Lewis Hine Directory

Lewis Hine was one of the first proponents of social documentary photography. Hine documented the development of industrialization in United States of America. Lewis Hine supported the introduction of industrialization as he was a believer in the American Dream - 'work is the path to success'. However his background as a sociology teacher showed him the pitfalls of developing industry, and the problems that surrounded it. As Hine pointed out:

"There are two things I want to do. I want to show the things that had to be corrected. I want to show the things that had to be appreciated."

Lewis Hine recognized one of his problems of industrialization was child labour, and set out to change this situation. Hine believed in a sociological approach in dealing with this predicament. When photographing individuals he saw them as representing a wider social group. He told one meeting that his photographs would encourage people to "exert the force to right wrongs".

Lewis Hine was employed as a staff photographer for the National Child Labour Committee. Hine's contribution to the N.C.L.C. was vast. As well as his photographs appearing in posters and publications, Hines also designed the committee's exhibitions and brochures. Hine's photographs also illustrated his own reports and were used by newspapers and magazines. Due to the pressures of N.C.L.C., Congress agreed to pass legislation to protect children in 1916.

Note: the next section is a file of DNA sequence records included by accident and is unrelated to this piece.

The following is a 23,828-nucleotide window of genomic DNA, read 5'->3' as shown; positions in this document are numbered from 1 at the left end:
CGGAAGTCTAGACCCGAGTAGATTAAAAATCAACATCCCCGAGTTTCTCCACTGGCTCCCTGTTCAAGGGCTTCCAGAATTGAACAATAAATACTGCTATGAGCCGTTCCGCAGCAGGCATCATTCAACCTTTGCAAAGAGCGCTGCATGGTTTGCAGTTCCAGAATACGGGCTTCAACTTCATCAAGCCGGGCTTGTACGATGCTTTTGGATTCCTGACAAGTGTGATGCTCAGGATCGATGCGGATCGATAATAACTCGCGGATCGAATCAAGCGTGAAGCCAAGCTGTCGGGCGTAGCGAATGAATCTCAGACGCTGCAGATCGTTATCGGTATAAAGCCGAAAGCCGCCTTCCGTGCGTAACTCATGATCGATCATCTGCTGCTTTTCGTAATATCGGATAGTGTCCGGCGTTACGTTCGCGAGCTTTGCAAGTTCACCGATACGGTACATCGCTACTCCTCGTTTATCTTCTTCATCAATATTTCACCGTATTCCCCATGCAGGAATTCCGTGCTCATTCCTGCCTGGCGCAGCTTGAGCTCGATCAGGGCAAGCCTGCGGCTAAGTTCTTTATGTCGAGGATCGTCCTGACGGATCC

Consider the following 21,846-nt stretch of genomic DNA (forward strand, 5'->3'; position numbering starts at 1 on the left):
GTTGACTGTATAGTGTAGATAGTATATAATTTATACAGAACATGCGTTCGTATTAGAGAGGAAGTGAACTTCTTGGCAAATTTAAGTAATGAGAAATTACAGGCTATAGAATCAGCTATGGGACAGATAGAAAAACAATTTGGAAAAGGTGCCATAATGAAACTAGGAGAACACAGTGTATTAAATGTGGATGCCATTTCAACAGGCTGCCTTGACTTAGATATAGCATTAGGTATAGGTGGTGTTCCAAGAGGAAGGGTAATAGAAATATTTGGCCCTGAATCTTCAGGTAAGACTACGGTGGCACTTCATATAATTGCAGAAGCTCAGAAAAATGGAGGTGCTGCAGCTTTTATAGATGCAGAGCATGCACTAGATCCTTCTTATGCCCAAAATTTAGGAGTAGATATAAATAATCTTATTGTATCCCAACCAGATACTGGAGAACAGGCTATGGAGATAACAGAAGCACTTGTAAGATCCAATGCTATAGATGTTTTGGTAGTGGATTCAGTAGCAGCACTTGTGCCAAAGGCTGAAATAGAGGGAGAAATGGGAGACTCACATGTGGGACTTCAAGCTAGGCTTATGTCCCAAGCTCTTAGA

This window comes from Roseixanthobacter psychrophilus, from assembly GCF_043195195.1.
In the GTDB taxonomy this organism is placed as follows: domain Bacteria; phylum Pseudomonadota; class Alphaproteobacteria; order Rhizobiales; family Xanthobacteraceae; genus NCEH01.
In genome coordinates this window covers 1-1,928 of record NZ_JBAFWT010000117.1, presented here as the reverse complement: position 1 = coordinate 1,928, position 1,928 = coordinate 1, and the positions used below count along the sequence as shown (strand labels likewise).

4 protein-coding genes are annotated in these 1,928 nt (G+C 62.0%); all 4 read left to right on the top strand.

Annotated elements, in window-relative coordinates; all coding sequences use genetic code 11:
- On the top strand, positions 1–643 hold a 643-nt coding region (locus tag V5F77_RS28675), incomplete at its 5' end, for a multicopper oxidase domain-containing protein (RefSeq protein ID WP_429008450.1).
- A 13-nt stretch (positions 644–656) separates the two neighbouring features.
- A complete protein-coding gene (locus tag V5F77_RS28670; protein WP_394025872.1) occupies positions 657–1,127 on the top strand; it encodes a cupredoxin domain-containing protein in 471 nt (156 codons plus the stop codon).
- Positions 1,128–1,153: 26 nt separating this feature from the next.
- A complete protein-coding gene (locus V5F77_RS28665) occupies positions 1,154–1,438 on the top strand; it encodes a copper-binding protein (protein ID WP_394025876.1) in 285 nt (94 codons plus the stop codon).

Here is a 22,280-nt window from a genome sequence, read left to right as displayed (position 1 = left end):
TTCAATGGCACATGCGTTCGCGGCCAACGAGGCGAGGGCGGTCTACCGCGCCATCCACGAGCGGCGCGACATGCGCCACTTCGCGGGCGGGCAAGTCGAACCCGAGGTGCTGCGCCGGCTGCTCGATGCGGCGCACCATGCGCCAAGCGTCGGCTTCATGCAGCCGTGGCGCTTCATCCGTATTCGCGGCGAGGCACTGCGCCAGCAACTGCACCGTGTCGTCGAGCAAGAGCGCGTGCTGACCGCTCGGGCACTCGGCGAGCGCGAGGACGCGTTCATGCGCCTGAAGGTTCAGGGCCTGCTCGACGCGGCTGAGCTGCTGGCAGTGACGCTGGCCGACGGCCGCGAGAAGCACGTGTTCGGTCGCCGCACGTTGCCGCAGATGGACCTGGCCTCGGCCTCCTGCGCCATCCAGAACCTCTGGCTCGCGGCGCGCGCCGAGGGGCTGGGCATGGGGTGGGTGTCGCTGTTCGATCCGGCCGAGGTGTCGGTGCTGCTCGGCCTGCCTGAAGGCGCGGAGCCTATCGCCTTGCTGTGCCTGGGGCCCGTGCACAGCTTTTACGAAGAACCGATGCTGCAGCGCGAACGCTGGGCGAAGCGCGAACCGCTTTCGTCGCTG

After the success of Lewis Hines work with the N.C.L.C., Hine went to Europe to work for the Red Cross. He documented the living conditions of the French and Belgian civilians during the First World War. After the Armistice Hine went to the Balkans and in 1919 he published The Children's Burden in the Balkans. In 1930-31 Hine recorded the construction of the Empire State Building which was later published as a book, Men at Work (1932).


Spartacus Biogrpahy of Lewis Hine

New York Public Library: Lewis Hine

Wikipedia: Lewis Hine

Klotz Gallery

The Social Reform Photography of Lewis Hine: Kay Davis

Profotos: Lewis Hine

Appalachian State University

Atget Photography

Men at Work: Photographic Studies of Modern Men and Machines

Lewis W. Hine

Photo Story: Selected Letters and Photographs of Lewis W. Hine


National Child Labor Committee Collection Photographs by Lewis Hine

Lee Gallery

The History Place

Let Children Be Children: Lewis Hine

Empire State Building: Lewis Hine

Hine Collection: University of Maryland

Royalty Free Images: The Multimedia Library

U.S. Child Labor, 1908-1920


Articles about Lewis Hine

Picturing the immigrant: Readings in Identity and Culture By Gabriella Ibieta and Miles Orvell

The 'Sky Boys' By Jim Rasenberger

Lewis Hine his camera told the truth by James Rumford

Frédéric Perrier: Lewis Hine in Hastings-on-Hudson

Telling Lewis Hine's Story: Russell Freedman's "Kids at Work."


Student Resoures

Photographs of Lewis Hine: Documentation of Child Labor: The National Archives

National Child Labor Committee

Books and Periodicals

Lewis Hine Project: Joe Manning

Lewis Hine Time Line

Lewis Hine: Immigration and the Progressive Era - Teaching Notes

Photographs of Lewis Hine: Documentation of Child Labor - Lesson Plans


Kids at Work

Lewis W. Hine: The Empire State Building

America and Lewis Hine

Forum Debates

The Novel that Changed Your Life

Who is the most important writer of the early 20th century?

The Literature Network Forum

Lewis Hine

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